Next I used layer masks to blend the multiple frames together. I worked carefully around the boat and painted it into the main / second frame. I like a little detail in my shadows instead of a straight silhouette. Since I’d slightly overexposed the first frame (and was careful with noise reduction) I painted some of that into the vegetation. Here’s the first merged result:
The only filter I used on this was Topaz Clarity – I like the way it increases mid-tone contrast without adding halos.
After selective sharpening on a separate layer, I returned to Lightroom for final adjustments (black and white points, vignette, etc) to get the first image in this post.
I struggled some with the cropping. I tried a 16×9 aspect ratio, but because I wanted to keep all the sky, I thought the horizon ended up too close to the center. I decided to keep the original composition since the dark water at the bottom holds my eye in the frame. I might play with it some more.
I like how it turned out and I hope you do too. I also hope the info helps with your photography. If you have any questions on details or other photography related things, let me know in the comments.
Thanks for stopping by and reading my blog. Now, go make some photos!
I spent some time at Silver Springs State Park in late May. This is Florida’s newest park, created in October of last year when the former Silver Springs and Wild Waters commercial attractions were merged with Silver River State Park. Lynn and I used to visit when our kids were younger and the commercial attractions were going strong. But that was a while ago and it’s a different place now.
Silver Springs headwaters – A glass bottom boat returns to the dock before a storm
Florida’s renovating Wild Waters and has already re-opened some of the water rides. The Glass Bottom Boats still run in the Silver Springs area, although the jungle river boat tour and antique car museum that I remember from past years are gone. It’s a little soon to say what the park will look like after the state is finished merging the areas together, but it always was and still is a fine place to visit.
Info for Photographers
There are hiking and biking trails throughout the park, but I think the real attraction is the water. You can rent canoes and kayaks or bring your own, and there are several places to put in. I used the launch close to the headwaters. It’s a short paddle to the main spring. It’s also very close to the Fort King paddle trail (where the Jungle Cruise used to go) which is open to paddlers now for the first time since the 1800s!
In addition to the put in I used (off the Silver Springs parking lot) there’s also one inside the main park, but it’s about a 1/2 mile carry to the water – too far for me! One other place you can put in is at Ray Wayside Park where you can paddle upstream to the spring. Silver Springs also offers guided kayak tours and a shuttle service to / from Ray Wayside.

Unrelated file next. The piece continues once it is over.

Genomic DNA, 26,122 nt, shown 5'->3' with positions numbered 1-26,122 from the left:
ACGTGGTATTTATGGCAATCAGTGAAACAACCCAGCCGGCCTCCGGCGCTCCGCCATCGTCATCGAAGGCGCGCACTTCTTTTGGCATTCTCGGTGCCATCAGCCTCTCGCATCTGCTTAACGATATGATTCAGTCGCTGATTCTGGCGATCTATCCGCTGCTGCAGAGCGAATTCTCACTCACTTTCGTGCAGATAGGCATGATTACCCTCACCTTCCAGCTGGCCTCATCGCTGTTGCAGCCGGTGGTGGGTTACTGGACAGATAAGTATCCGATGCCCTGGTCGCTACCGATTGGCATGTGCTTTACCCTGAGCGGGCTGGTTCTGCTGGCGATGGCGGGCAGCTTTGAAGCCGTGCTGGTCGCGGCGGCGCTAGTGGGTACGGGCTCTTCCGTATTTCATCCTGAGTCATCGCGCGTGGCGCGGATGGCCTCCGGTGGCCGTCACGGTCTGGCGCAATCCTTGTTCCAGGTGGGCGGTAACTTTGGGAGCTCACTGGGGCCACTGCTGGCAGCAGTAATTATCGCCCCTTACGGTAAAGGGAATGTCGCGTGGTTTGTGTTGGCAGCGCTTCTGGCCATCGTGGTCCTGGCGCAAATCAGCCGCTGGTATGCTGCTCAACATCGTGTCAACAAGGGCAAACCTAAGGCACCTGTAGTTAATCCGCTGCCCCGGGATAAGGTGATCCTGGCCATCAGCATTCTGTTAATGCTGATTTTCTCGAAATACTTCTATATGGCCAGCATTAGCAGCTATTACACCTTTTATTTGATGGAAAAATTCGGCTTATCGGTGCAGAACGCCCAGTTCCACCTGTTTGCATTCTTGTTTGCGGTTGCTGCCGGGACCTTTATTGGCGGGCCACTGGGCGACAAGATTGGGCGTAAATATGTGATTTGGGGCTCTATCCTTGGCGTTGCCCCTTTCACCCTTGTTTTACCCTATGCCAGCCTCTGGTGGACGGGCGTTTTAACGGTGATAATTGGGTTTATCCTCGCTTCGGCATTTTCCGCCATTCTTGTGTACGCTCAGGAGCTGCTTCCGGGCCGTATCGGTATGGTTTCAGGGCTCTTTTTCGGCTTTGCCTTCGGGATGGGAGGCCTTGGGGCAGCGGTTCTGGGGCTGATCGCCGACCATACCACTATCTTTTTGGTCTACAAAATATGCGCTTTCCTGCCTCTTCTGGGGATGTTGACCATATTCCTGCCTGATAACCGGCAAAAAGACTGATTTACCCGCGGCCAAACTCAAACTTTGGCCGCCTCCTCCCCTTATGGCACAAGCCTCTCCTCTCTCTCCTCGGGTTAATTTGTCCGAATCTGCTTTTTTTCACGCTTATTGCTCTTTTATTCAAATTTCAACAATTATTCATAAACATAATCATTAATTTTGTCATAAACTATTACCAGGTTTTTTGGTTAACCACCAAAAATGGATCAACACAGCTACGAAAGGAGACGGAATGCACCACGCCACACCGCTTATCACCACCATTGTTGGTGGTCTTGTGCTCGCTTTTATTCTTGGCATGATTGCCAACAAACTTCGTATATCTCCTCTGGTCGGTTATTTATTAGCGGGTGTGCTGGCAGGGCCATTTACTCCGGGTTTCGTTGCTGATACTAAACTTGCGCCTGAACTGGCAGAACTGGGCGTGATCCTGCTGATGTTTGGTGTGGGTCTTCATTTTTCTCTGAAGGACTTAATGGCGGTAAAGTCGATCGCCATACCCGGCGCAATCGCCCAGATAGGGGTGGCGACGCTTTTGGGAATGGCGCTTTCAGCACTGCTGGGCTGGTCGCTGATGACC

A view from my kayak – Along the Fort King paddle trail near the Silver Springs headwaters
Here are a couple of articles from other sites about paddling at Silver Springs. Take a look – they like it as much as I do!
If you can’t go on a paddle, at least ride the glass bottom boat or take an air boat excursion. You’ll get to see more of the scenery and wildlife than you can from the land.
Airboat ride on the Silver river
Tripod/Monopod: I did have mine, but didn’t use it as much as I thought I would. It’s a very wooded area and landscape opportunities aren’t as numerous as they are in some other places.
Lenses: Bring what you can carry. I got the most use out of a normal range zoom (~24-70), but longer and wider would be nice to have in your bag if you need them. If you have any waterproof equipment, bring it for paddling expeditions.
Best time to visit: It’s starts getting very warm in May and doesn’t cool off until September or October, so plan accordingly. If you’re going on the rides at the water park or kayaking, the heat is a bit more tolerable. I went during the week. Weekends will be crowded.
There’s a variety of wildlife, but not as much as some other locations in Central Florida. For instance eBird lists 112 species at Silver Springs vs 293 in Merritt Island National Wildlife Refuge. I spotted Ospreys, Cardinals, Black Vultures, Red-bellied Woodpeckers, a few wading birds, Alligators, Deer, Turtles, Cormorants (on the water and in nests, and one swimming underwater), Barred Owls (calls and one in flight), Hawks and a few other species. There are recent reports of Manatees in the springs. And although I didn’t find any, there’s a troop of feral rhesus macaque monkeys descended from ones let loose in the 1930s.
Typical Turtle – Along the the Fort King paddle trail near the Silver Springs headwaters
The River side of the park is home to the Silver River Museum and Environmental Education Center (open to the public on weekends and holidays). Tours through the pioneer cracker village are offered once a month, except in the summer. You’ll have to call the park for details.
Next, along Gator Creek Road we found a group of preening Roseate Spoonbills. I liked the contrast between their pink and the blue sky reflected in the water.
Later at the Visitor Center, we found a great many butterflies. They seem to like these Buttonbrush plants.
And Green Herons were common too, especially at the rest area on Black Point Wildlife Drive where we saw several nests and juveniles. This one (also at the Visitors Center) drew my eye as it posed against the silver-like water while it waited to strike an unwary fish.
Green Heron in a silver pond